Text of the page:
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Mr. OBERSTAR. The gentleman from Missouri, a strong advocate of general aviation, a great member of our committee, has expressed a very genuine concern and has introduced legislation; a bill that was introduced in March of this year, referred to our committee. We have asked for comments from the administration; that is, from DOT and FAA. Meanwhile, the FAA in January of this year initiated a process to address the issues created by the so-called ``through-the-fence'' agreements. They formed a policy review team to gather information, evaluate the concerns, decide what kind of action could be taken to address the concerns.
And what are these concerns? Well, I know the former president of the Airport Owners and Pilots Association, Phil Boyer, retired, I think, to Florida, to a place where he has an airplane literally in his garage. He can roll it out onto a runway and fly wherever he needs to go. That's the kind of thing we're talking about here.
Under these agreements, people have total access to runways, taxiways, sensitive operational parts of the airport. But people and pets have ventured onto airport property. Homeowners have hunted. They've thrown parties. They have buried pets on airport grounds. These are the reports we got from the FAA. These agreements have hamstrung airports in planning for the future, planning for safety and improving safety. With airport land encumbered by such agreements, airports may not be free to make the necessary safety improvements they require.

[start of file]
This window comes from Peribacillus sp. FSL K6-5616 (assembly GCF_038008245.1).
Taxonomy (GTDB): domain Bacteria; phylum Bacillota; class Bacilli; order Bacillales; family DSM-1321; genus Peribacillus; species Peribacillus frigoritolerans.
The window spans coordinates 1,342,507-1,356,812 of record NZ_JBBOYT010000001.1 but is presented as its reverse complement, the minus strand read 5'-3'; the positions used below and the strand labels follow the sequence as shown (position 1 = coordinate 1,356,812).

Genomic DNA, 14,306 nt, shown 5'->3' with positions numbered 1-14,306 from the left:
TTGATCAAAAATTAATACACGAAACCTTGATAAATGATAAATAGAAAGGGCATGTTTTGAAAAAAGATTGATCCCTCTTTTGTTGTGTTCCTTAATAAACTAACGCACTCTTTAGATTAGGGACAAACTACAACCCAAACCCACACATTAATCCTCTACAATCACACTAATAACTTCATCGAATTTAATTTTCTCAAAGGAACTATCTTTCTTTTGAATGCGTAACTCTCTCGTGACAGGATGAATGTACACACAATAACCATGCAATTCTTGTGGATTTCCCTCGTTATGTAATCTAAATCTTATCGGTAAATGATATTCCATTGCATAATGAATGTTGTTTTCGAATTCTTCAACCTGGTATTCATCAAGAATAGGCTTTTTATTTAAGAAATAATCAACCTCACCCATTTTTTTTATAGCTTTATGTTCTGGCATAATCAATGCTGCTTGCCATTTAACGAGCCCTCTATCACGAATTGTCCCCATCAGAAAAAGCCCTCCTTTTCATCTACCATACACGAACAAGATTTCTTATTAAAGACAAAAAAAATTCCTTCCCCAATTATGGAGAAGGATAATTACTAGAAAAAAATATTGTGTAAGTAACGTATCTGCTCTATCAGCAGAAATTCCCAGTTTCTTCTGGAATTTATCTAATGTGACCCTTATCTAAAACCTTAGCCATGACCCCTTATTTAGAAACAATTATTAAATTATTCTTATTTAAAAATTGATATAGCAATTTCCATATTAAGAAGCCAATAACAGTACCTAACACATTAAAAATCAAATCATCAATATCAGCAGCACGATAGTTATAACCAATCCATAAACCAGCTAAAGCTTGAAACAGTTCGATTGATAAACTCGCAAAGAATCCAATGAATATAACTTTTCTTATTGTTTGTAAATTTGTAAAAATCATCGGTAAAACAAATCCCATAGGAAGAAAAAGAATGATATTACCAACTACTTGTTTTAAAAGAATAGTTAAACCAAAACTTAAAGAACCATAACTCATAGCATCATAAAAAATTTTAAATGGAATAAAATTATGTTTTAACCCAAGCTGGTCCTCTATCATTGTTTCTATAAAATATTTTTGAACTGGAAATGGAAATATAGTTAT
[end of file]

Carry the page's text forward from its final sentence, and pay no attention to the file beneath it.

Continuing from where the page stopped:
I would propose to the gentleman that we allow the FAA to continue its policy review team, bring forth recommendations; I would schedule a hearing in the Aviation Subcommittee, with the concurrence of the gentleman from Illinois (Mr. Costello), the chairman of the subcommittee; and the gentleman from Wisconsin (Mr. Petri), schedule a hearing in committee, and air the issues.
The provisions that the gentleman, Mr. Chairman, has included in the bill he has introduced are very beneficial suggestions. They don't deal specifically with the issues that I just cited but those will be the subject of this review by the FAA. We'll give them a deadline of reporting to us in mid September, schedule a hearing and fashion a legislative proposal which we could then bring to the floor on suspension of the rules pending an agreement. But I think the gentleman's introduced bill is a much more thoughtful approach to the issue than just a bludgeoning of the FAA, cutting off and saying they can't take action.
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